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Rajan bats for global safety net, coordinated action at Brookings

Calls for coordination in policy administered by a multilateral body to tackle emergencies.

Mumbai | Published: April 11, 2014 1:36:33 am

Reserve Bank of India Governor Raghuram Rajan on Thursday called for more global coordination in monetary policy and the creation of a global “safety net” administered by a multilateral body such as the International Monetary Fund (IMF) to tackle economic emergencies. Rajan made the comments in the context of the US Federal Reserve having increased the pace of withdrawal from quantitative easing this year.

In a world where international liquidity can dry up quickly, the world needs bilateral, regional, and multilateral arrangements for liquidity, Rajan said while addressing the Brookings Institution in Washington.

“Swap arrangements can be channeled through multilateral institutions like the IMF instead of being conducted on a bilateral basis, so that the multilateral institution bears any (small) credit risk, and the source central bank does not have to justify the arrangements to its political authorities,” he said.

In another significant proposal, Rajan mooted the formation of an independent assessor as unconventional monetary policies such as QE or QEE should be vetted for their spillover effects.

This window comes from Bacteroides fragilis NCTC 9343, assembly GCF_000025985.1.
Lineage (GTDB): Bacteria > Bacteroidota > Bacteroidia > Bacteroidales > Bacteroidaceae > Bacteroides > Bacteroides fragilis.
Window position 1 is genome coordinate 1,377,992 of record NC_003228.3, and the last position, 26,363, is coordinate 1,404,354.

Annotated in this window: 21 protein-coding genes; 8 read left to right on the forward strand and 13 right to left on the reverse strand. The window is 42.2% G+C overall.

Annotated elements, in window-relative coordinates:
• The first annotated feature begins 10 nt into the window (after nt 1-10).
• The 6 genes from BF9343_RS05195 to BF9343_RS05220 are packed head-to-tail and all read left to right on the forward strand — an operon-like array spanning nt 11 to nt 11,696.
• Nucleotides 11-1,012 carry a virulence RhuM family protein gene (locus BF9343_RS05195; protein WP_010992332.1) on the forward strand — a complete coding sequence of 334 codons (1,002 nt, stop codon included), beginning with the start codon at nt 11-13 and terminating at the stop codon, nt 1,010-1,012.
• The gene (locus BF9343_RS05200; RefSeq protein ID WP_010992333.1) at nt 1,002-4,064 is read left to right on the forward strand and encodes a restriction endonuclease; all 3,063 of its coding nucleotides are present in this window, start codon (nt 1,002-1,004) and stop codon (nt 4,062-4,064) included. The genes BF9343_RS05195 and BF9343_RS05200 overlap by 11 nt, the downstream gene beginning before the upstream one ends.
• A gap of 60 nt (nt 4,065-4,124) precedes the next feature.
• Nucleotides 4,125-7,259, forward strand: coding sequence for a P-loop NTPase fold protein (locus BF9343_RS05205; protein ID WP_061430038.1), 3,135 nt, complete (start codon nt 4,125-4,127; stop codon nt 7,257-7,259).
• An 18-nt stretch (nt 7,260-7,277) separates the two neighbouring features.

“The assessment procedure is easy to visualise,” he said. Following a complaint by an impacted country (as in the WTO), the independent assessor could analyse the effects of such policies and come to a judgment on whether they follow the rules of the game, he said.

On the need for more co-ordination, he said, “I propose that large country central banks, both in advanced countries and emerging markets, internalise more of the spillovers from their policies in their mandate, and are forced by new conventions on the “rules of the game” to avoid unconventional policies with large adverse spillovers and questionable domestic benefits”.

“I do not mean that central bankers sit around a table and make policy collectively, nor do I mean that they call each other regularly and coordinate actions,” Rajan said.

“Given the difficulties of operationalising the strong form, I suggest that, at the very least, central banks reinterpret their domestic mandate to take into account other country reactions over time, and thus become more sensitive to spillovers,” he added. This weak “coordination” could be supplemented with a re-examination of global safety nets, he said.

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